by Nicolas Mercado, Amir Hakim, Yoshiki Kobayashi, Sally Meah, Omar S. Usmani, Kian Fan Chung, Peter J. Barnes, Kazuhiro Ito
Severe asthma accounts for a small number of asthmatics but represents a disproportionate cost to health care systems. The underlying mechanism in severe asthma remains unknown but several mechanisms are likely to be involved because of a very heterogeneous profile. We investigated the effects of a p38MAPK inhibitor in corticosteroid sensitivity in peripheral blood mononuclear cells (PBMCs) from severe asthmatics and the profile of its responders. Methodology/Principal Findings
Corticosteroid sensitivity was determined by measuring dexamethasone inhibition of CD3/28 and TNF-a induced IL-8 production in PBMCs by using ELISA. PBMCs from severe asthmatics were relatively less sensitive to dexamethasone (Dex) as compared to those of non-severe asthmatics and healthy volunteers. The IC50 values of Dex negatively correlated with decreased glucocorticoid receptor (GR) nuclear translocation assessed using immunocytochemistry (r?=?-0.65; p<0.0005) and with decreased FEV1 (% predicted) (r?=?0.6; p<0.0005). A p38a/ß inhibitor (SB203580) restored Dex-sensitivity in a subpopulation of severe asthma that was characterized by a defective GR nuclear translocation, clinically by lower FEV1 and higher use of oral prednisolone. We also found that SB203580 partially inhibited GR phosphorylation at serine 226, resulting in increased GR nuclear translocation in IL-2/IL-4 treated corticosteroid insensitive U937s. Conclusions/Significance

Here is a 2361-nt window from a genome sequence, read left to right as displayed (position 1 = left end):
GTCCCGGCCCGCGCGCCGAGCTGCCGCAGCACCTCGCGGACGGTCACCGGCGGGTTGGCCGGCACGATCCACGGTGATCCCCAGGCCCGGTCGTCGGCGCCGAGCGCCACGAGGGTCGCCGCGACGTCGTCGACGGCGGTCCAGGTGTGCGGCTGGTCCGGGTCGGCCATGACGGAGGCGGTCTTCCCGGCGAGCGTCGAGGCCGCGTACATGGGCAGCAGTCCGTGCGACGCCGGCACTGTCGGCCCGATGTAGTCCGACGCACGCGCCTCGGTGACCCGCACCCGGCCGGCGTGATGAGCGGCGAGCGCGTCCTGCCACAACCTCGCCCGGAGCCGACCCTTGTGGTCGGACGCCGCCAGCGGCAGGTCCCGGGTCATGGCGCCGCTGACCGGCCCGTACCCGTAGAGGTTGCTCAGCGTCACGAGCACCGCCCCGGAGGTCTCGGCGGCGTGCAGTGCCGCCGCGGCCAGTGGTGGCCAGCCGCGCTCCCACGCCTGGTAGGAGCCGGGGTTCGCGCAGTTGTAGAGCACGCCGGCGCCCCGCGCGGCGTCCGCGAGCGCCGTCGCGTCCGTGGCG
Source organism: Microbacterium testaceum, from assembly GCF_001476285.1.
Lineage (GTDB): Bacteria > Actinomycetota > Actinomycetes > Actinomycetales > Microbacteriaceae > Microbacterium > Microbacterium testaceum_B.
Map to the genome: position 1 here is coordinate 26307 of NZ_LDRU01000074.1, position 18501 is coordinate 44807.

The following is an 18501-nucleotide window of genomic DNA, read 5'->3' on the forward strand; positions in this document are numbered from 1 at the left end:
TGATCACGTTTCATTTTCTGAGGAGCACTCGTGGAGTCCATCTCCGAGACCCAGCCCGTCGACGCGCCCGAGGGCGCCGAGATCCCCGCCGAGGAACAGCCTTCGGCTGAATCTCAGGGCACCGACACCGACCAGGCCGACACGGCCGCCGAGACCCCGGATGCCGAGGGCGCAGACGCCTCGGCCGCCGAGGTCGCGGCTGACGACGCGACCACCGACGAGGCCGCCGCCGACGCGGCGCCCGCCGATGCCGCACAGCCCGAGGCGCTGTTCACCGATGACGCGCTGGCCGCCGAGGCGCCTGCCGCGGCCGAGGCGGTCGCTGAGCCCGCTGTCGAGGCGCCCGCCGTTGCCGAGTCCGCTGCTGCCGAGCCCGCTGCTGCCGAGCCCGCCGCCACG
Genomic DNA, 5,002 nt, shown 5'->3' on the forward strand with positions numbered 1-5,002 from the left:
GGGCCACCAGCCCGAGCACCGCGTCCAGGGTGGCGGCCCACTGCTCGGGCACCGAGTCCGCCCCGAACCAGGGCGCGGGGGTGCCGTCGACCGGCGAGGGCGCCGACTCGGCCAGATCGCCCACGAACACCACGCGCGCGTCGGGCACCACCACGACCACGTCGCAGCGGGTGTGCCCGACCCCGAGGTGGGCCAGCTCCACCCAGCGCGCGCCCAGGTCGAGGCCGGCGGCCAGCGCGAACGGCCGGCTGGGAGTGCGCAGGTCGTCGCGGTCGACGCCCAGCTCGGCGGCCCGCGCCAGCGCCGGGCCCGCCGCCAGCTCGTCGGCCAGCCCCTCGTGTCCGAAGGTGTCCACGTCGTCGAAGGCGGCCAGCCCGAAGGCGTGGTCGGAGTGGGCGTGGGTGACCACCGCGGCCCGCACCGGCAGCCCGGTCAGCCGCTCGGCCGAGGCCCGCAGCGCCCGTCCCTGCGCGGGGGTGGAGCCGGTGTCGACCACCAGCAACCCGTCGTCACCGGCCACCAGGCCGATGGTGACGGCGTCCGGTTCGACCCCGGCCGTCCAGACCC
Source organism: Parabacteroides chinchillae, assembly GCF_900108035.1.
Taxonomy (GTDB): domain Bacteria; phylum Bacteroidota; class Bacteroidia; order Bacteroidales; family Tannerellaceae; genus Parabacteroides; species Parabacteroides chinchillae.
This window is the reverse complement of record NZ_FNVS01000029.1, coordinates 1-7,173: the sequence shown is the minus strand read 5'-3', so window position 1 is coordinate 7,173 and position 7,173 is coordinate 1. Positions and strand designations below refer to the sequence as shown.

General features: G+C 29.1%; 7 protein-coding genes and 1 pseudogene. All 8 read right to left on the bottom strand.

p38MAPKa/ß is involved in defective GR nuclear translocation due to phosphorylation at Ser226 and this will be a useful biomarker to identify responders to p38MAPKa/ß inhibitor in the future.